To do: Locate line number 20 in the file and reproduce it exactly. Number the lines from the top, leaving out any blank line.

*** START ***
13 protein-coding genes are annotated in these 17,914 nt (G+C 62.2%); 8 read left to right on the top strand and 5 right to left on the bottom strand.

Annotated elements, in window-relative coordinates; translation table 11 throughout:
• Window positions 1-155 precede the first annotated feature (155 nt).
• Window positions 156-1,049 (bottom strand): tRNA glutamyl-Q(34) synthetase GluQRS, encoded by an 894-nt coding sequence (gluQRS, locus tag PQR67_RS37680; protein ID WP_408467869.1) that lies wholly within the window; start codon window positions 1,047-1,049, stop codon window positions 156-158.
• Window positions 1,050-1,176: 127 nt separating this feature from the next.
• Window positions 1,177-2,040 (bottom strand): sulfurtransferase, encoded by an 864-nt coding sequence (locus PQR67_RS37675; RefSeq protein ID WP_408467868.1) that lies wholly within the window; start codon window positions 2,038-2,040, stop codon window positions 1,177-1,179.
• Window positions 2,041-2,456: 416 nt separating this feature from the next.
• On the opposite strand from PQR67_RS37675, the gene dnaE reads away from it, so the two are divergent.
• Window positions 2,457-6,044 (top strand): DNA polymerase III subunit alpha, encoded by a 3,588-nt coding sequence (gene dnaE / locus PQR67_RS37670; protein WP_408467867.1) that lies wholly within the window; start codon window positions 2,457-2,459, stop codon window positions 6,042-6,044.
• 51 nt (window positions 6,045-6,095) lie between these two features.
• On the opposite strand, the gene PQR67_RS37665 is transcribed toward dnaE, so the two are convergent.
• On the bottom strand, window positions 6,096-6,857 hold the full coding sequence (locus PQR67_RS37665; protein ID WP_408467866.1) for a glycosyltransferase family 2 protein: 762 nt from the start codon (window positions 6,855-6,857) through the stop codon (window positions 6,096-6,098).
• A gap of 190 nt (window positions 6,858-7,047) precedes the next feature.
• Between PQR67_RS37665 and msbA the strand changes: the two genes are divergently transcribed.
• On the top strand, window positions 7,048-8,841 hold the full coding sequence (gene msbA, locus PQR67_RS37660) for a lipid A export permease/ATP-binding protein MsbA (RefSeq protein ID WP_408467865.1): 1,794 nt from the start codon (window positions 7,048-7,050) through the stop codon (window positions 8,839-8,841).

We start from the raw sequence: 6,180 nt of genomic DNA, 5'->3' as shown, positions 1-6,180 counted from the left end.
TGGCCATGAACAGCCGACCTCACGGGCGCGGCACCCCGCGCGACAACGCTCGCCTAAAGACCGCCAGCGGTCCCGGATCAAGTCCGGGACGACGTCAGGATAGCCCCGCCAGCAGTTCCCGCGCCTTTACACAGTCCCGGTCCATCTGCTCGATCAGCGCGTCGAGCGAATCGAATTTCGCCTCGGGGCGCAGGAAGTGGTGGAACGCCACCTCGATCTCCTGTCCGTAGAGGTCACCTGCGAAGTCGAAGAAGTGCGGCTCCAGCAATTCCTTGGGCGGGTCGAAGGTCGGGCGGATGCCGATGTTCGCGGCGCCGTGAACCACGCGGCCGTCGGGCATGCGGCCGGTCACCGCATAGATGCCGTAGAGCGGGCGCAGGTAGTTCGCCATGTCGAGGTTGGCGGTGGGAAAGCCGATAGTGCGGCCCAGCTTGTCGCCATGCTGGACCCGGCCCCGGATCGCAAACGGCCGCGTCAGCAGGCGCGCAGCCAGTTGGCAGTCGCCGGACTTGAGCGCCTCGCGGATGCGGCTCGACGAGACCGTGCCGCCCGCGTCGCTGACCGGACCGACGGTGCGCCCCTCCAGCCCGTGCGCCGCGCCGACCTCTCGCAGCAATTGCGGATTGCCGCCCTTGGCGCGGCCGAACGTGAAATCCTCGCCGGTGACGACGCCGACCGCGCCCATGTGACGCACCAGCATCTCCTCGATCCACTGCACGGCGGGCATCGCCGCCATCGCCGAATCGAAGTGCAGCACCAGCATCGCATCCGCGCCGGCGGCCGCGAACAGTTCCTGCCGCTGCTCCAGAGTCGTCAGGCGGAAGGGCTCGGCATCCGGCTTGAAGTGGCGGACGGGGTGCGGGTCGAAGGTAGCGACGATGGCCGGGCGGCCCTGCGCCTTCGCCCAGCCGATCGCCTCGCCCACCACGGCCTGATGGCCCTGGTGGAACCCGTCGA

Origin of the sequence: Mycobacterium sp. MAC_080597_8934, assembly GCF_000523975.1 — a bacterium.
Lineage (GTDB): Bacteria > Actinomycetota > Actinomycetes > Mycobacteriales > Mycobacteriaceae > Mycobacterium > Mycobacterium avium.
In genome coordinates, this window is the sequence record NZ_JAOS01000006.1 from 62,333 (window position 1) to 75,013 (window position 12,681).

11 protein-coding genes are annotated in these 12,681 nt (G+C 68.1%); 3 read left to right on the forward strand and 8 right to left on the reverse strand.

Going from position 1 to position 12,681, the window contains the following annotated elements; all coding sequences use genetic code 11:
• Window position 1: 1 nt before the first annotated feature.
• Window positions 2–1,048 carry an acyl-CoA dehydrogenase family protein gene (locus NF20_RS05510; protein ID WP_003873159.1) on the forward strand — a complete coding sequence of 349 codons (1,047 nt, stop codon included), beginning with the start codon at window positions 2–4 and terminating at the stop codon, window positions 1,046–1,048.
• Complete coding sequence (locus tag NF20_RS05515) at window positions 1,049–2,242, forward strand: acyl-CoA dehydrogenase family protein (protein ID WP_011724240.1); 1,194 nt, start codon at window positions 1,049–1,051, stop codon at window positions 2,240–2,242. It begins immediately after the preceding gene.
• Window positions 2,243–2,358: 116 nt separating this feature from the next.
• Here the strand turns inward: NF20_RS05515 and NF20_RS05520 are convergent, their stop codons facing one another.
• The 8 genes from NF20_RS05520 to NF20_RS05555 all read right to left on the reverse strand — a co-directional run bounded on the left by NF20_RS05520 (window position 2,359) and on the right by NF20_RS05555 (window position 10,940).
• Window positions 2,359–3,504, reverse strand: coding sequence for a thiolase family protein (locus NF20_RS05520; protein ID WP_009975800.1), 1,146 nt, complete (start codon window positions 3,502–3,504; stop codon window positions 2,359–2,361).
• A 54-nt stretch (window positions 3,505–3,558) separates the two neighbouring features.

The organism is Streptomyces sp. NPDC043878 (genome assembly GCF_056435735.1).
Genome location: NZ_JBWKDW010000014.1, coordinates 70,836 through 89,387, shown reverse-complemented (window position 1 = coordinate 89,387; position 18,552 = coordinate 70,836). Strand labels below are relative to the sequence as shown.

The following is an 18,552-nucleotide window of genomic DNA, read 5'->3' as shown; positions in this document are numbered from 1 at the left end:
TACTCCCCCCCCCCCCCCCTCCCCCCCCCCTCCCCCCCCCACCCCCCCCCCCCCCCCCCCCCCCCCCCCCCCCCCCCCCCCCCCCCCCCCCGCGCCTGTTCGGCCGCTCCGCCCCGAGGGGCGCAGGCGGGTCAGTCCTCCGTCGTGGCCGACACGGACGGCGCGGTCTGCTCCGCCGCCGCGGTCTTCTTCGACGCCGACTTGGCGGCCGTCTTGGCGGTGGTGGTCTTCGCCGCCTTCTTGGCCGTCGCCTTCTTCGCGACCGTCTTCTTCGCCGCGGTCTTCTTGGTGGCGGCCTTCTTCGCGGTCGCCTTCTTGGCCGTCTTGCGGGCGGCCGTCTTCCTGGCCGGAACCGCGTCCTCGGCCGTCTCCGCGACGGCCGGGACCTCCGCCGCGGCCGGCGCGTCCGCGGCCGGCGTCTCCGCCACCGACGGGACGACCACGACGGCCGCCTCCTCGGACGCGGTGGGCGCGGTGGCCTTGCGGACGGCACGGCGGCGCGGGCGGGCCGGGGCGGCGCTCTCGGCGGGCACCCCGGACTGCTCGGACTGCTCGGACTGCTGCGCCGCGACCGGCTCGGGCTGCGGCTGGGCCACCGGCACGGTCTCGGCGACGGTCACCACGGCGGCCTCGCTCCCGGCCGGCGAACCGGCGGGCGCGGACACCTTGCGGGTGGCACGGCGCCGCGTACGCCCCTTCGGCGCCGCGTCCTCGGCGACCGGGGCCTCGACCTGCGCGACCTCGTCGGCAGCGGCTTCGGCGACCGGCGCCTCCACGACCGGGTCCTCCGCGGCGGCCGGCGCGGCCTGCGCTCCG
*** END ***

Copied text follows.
In genome coordinates, this window is the sequence record NZ_JAOS01000006.1 from 62,333 (window position 1) to 75,013 (window position 12,681).